Corporate Election

There is no election of individuals outside of the community. God has a chosen people, and chosen persons are part of that people.

This chosen people is, itself, the body of Jesus Christ, the elect one.

So Barth has moved in his exposition of election from election in Jesus Christ (§33) to election of the community (§34). I’ve been working on this section for a few weeks, holding off on blogging about it until I had gotten a bit deeper in. I’m experiencing the section simultaneously as some of the most insightful and the most troubling of the Church Dogmatics.

First, the good stuff.

Barth’s movement from the election of Christ to election of the community resonates with me deeply. To be in Christ is to be part of Christ’s body. There is no such thing as a person isolated in relationship to God. To be in relationship to God is to be part of the family of God, which is to be God’s child as one is in the Son.

This kept bringing back the kind of note I kept writing in the margins the first time I read Richard Hays’ Echoes of Scripture in the Letters of Paul: Hays was arguing for an ecclesiocentric hermeneutic—that the community was the interpretive end of Paul’s use of scripture. But I kept wanting to say that this was only so because the community is in Christ. Thus, it is truly a Christological reading of scripture, first and foremost, with the communal dimension being the necessary consequence.

I think my critique of Hays was rather Barthian, now. (And I’m not sure but that Hays would agree to a certain extent with what I’ve said above.)

The heart of Barth’s discussion of the election of the community is his small-print exposition of Romans 9 and 10. Keeping in view the big question of Israel as a people, Barth works through Rom 9 with a recurring manta that the differentiations God makes are all about the election of a people.

Pressing against the notion of double-predestination, Barth wants to focus on the positive purpose of all the differentiations: Abraham, Isaac, Jacob, Moses, Israel, the remnant—any rejection is subordinate to the purpose of election and salvation of Israel as a people.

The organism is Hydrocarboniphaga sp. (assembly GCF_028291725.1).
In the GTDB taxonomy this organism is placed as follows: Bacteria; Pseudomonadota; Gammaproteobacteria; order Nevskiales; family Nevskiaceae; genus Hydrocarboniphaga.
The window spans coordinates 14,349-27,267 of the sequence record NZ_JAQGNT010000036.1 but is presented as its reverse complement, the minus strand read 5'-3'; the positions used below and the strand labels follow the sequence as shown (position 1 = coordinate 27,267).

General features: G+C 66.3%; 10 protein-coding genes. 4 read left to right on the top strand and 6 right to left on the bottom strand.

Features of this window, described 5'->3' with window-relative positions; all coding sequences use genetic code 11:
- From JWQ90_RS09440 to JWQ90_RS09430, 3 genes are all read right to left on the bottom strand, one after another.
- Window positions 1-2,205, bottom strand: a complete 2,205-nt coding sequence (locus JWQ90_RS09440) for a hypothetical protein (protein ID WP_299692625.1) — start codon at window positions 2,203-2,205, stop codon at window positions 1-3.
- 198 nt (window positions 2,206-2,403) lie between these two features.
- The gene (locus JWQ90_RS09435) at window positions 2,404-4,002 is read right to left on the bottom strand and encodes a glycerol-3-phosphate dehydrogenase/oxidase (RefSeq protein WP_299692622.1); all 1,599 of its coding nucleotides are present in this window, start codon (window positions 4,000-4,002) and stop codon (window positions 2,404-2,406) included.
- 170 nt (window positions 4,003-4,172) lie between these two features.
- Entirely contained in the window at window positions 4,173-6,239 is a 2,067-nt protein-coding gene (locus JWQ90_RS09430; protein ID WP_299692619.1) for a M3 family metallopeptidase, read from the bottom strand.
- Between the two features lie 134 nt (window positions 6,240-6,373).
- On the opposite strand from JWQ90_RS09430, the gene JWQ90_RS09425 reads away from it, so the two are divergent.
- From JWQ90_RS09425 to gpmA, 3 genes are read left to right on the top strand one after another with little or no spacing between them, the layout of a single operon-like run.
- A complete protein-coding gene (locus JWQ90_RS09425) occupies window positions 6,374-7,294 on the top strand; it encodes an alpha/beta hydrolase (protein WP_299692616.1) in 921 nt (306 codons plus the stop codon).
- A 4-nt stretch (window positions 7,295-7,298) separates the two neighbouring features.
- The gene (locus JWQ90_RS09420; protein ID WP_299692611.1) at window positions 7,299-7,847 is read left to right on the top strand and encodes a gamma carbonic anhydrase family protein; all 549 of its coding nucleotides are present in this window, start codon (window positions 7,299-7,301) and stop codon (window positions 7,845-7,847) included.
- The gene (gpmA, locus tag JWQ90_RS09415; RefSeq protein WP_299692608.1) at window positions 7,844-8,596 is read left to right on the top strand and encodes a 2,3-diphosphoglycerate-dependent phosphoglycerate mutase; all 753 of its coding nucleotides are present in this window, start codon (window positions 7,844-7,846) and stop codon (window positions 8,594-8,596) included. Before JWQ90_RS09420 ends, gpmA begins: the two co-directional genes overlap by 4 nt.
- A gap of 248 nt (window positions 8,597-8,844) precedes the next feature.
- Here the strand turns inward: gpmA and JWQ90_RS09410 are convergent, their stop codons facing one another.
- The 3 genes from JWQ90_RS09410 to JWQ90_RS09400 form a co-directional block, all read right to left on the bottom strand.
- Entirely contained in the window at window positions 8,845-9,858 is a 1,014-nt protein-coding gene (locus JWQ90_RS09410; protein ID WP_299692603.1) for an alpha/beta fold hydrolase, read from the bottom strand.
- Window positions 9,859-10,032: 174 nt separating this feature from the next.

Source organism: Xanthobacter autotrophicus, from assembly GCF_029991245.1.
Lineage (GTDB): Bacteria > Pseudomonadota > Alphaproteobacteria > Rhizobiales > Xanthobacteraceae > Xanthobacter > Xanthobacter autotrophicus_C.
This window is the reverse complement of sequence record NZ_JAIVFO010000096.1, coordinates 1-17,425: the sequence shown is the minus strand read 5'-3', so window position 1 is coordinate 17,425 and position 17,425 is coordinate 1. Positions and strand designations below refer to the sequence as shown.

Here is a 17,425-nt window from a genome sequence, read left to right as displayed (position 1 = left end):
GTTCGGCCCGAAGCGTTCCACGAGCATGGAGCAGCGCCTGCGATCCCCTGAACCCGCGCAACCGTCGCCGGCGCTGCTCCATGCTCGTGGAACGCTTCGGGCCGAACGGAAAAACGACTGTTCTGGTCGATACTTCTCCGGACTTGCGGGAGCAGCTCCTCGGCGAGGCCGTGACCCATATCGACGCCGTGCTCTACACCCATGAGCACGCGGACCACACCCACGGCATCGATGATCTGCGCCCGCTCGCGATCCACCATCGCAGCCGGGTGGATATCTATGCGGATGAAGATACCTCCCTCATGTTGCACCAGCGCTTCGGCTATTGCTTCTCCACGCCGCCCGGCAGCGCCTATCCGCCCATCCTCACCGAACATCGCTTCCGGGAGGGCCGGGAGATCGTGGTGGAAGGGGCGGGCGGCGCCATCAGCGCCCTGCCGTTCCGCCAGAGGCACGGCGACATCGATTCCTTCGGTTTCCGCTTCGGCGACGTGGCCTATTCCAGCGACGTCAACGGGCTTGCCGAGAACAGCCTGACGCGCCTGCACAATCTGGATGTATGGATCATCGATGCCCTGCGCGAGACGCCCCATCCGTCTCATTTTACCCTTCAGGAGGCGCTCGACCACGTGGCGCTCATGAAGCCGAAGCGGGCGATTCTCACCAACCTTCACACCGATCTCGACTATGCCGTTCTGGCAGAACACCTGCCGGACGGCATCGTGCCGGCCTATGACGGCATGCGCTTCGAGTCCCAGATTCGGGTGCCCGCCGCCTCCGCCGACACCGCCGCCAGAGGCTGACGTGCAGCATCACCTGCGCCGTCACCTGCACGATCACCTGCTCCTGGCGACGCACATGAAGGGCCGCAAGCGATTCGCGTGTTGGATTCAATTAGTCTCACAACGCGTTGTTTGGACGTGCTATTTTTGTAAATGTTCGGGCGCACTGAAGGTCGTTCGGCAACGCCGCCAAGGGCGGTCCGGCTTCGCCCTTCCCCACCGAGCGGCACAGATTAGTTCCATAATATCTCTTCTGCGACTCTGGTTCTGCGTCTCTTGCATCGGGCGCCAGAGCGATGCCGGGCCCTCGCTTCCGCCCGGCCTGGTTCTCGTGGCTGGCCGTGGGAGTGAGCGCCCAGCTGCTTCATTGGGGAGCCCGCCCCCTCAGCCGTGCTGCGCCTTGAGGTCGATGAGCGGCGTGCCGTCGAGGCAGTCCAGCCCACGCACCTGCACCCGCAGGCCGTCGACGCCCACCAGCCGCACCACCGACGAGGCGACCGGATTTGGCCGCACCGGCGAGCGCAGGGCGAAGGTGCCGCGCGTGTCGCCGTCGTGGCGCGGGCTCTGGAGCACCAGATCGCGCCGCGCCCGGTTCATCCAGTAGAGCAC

But the chapter was also troubling.

Perhaps I’m only now coming to be as troubled by Paul’s argument as I should always have been, feeling the weight of his assessment of ethnic Israel’s place in the story. Or, perhaps, Barth speaks with a directness that sets of the radar of a politically-correct era.

But I kept wincing at Barth’s differentiation among who is “in” and who is “out.” He speaks of the church as those who respond in obedience to the message, the synagogue as those who reject it, and Israel as this elect people whose rejection of the message can be overcome when they join with the church in confessing Christ.

I wondered, often, if Barth was losing sight of the fact that we gentiles, who by and large populate the church, are participating in the salvation narrative of Israel?

Throughout this section, Barth develops more of the notion that people might reject the election that is theirs in Christ. I think that this is in line with what we see in scripture, especially with respect to Israel, but it then raises the question of what good it is to lay out the argument he does in the previous section.

If the whole point of focusing election on Christ is so that we have a certain hope of our standing before God, but then he can go on to say that our election may be rejected, has he really accomplished the pastoral purpose of assuring people of God’s favor?

Perhaps it’s that last line that’s the key. We always have God’s favor. In Christ. As the overflow of the promise to Israel. As part of the church.

9 thoughts on “Corporate Election”